Now in 4 states, the program allows providers to admit errors without worry about legal ramifications in the courtroom.
Health care—related mistakes happen every day, leading to worsened conditions, infection, injury, and even death. And whether the reason is negligence or unavoidable causes, health care professionals tend to respond with the traditional deny-and-defend approach, disclosing limited information to patients and families following a health care adverse event to protect themselves from malpractice litigation.
This malpractice system creates a tug of war. With malpractice insurance and claims increasing, health care organizations plead for providers to offer settlements to patients before errors are litigated. However, providers often remain silent because the admission of mistakes could lead patients to pursue legal action, ultimately resulting in a licensure revocation. This lack of transparency results in increased costs, missed settlement opportunities, prolonged processes for complete resolution, and significant stress. It also hinders quality-of-care improvement by slowing internal changes meant to avoid mistakes in the future. And most important, it impedes patient safety by withholding important health information.
As Jania Matthews, a spokesperson for Johns Hopkins Medicine, said, “When these medical errors result in unfortunate adverse clinical events, it is critical that patients receive information…[to] allow patients and their families to make informed decisions about their care and begin the rehabilitation and treatment processes as quickly as possible.” 1
In 1986 Massachusetts made the first effort in the United States to improve error reporting and patient safety by enacting legislation permitting providers to apologize and prohibiting the use of certain statements against them in court.
More than 30 states have similar “apology laws” that prohibit certain statements from being used in court.2 However, they protect only expressions of regret. Any admission on the part of providers of something done wrong can still be used against them.1
In 2001, Michigan developed the Communication and Optimal Resolution (CANDOR) program, a revised apology law. Its approach promotes a “culture of safety that focuses on caring for the patient, family, and caregiver” by providing freedom for providers to acknowledge an error without fear that the admission will be used against them in court.3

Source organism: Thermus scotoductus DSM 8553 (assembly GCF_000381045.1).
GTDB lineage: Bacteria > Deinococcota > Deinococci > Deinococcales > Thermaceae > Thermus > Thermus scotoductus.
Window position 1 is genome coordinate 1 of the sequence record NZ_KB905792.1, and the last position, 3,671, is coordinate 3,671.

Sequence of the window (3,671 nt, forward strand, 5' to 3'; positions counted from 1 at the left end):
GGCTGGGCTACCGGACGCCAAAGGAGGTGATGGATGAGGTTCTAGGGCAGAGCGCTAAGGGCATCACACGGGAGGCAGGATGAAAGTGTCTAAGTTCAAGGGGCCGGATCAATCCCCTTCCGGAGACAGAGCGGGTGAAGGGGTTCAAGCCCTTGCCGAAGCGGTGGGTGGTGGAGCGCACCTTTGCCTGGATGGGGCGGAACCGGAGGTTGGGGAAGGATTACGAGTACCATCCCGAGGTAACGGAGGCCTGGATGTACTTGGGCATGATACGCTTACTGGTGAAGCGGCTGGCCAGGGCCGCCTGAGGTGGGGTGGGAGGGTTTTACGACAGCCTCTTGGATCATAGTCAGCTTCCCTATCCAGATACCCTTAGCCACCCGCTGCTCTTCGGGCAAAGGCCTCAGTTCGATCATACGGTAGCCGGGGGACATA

Any investigation, disclosed information, or offered compensation is termed open discussion and is confidential and privileged. For these settlements to be protected under this act, the affected patient must be notified in writing within 180 days of the date on which the health care provider or organization knew or should have known that unexpected harm occurred, and the health care organization or provider must initiate the open discussion. Additionally, patients must be informed of their rights and granted the freedom to withdraw from CANDOR at any time. If providers follow the proper protocol, protected events are not required to be reported to state licensing boards.1 Since the CANDOR framework launched, medical claims at the University of Michigan Health System have dropped from 260 to 100 annually. Furthermore, average legal expenses per case have decreased by 50%.4
On July 1, 2019, Colorado became the fourth state to enact its own CANDOR act, in hope of similar results. If all similar acts are successful, the United States may start to see more health systems adopt this culture of transparency. Nurses, pharmacists, physician assistants, physicians, and other licensed health care providers will be able to freely say, “I’m sorry.”
So what is the catch? The CANDOR framework relies on the goodwill of health care systems and providers to offer appropriate compensation to patients and their families. Some argue that this act of “candor” puts patients in a vulnerable position. Is the decrease in malpractice claims for health care systems the result of coercion of already emotionally strained patients? Is the smaller buyout a direct outcome of shortchanging patients who are unaware of all options under law?
Wayne Willoughby, immediate past president of the Maryland Association for Justice, said that his clients “are in emotional and financial straits when they come to meet me; their first impression is to jump on the first offer. I have to explain to them that they need to think about things like compensation for long-term health.”1
If CANDOR is put into place solely for business benefits, clinical improvement and patient safety might be put into jeopardy once again.5
WHAT DOES THIS MEAN FOR PHARMACISTS?
Despite best efforts, mistakes happen. Allergies get overlooked, dilutions are miscalculated, and medications are dispensed incorrectly. Pharmacists take an oath when given their white coat to “embrace and advocate for changes that improve patient care.” 6 For patients to receive the best care, practitioners must first avoid mistakes and then admit to them when they occur. Only then can patients make decisions about how to heal, and only then can health systems fix internal processes to ensure the same mistake does not happen again. Many states have no apology law enacted to protect any health care provider’s admittance of error or expression of regret.
The moment that pharmacists become aware that they have made a mistake, they should contact a lawyer for guidance on how to navigate the next steps to protect themselves and the patient. The Canadian Medical Association Journal said it best: “Effective disclosure and apology is neither simple nor pain free.” 7 However, it is indispensable for patient safety and the quality of health care.
Patients put their trust in health care providers and expect them to be honest and put forth their best effort to help them in their time of need. That means owning up to mistakes, despite the possible lack of repercussions.